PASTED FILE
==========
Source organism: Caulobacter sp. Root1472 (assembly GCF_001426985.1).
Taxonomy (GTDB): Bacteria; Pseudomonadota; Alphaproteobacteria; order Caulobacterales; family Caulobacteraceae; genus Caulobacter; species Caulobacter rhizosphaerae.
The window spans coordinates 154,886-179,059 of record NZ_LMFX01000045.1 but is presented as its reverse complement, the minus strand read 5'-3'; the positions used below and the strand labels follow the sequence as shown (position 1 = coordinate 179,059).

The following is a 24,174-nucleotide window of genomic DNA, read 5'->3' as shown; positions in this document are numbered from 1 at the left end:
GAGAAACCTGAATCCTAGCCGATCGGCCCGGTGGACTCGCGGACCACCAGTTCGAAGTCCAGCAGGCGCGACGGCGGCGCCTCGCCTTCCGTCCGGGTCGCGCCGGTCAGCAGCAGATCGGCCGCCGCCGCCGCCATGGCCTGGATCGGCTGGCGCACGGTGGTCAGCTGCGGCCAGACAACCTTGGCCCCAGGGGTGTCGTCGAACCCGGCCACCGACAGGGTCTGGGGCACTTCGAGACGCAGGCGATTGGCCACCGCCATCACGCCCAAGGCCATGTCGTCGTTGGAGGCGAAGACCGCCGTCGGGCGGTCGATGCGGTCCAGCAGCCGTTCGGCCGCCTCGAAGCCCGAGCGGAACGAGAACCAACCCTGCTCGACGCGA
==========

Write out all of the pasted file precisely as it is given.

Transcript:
Source organism: Caulobacter sp. Root1472 (assembly GCF_001426985.1).
Taxonomy (GTDB): Bacteria; Pseudomonadota; Alphaproteobacteria; order Caulobacterales; family Caulobacteraceae; genus Caulobacter; species Caulobacter rhizosphaerae.
The window spans coordinates 154,886-179,059 of record NZ_LMFX01000045.1 but is presented as its reverse complement, the minus strand read 5'-3'; the positions used below and the strand labels follow the sequence as shown (position 1 = coordinate 179,059).

The following is a 24,174-nucleotide window of genomic DNA, read 5'->3' as shown; positions in this document are numbered from 1 at the left end:
GAGAAACCTGAATCCTAGCCGATCGGCCCGGTGGACTCGCGGACCACCAGTTCGAAGTCCAGCAGGCGCGACGGCGGCGCCTCGCCTTCCGTCCGGGTCGCGCCGGTCAGCAGCAGATCGGCCGCCGCCGCCGCCATGGCCTGGATCGGCTGGCGCACGGTGGTCAGCTGCGGCCAGACAACCTTGGCCCCAGGGGTGTCGTCGAACCCGGCCACCGACAGGGTCTGGGGCACTTCGAGACGCAGGCGATTGGCCACCGCCATCACGCCCAAGGCCATGTCGTCGTTGGAGGCGAAGACCGCCGTCGGGCGGTCGATGCGGTCCAGCAGCCGTTCGGCCGCCTCGAAGCCCGAGCGGAACGAGAACCAACCCTGCTCGACGCGA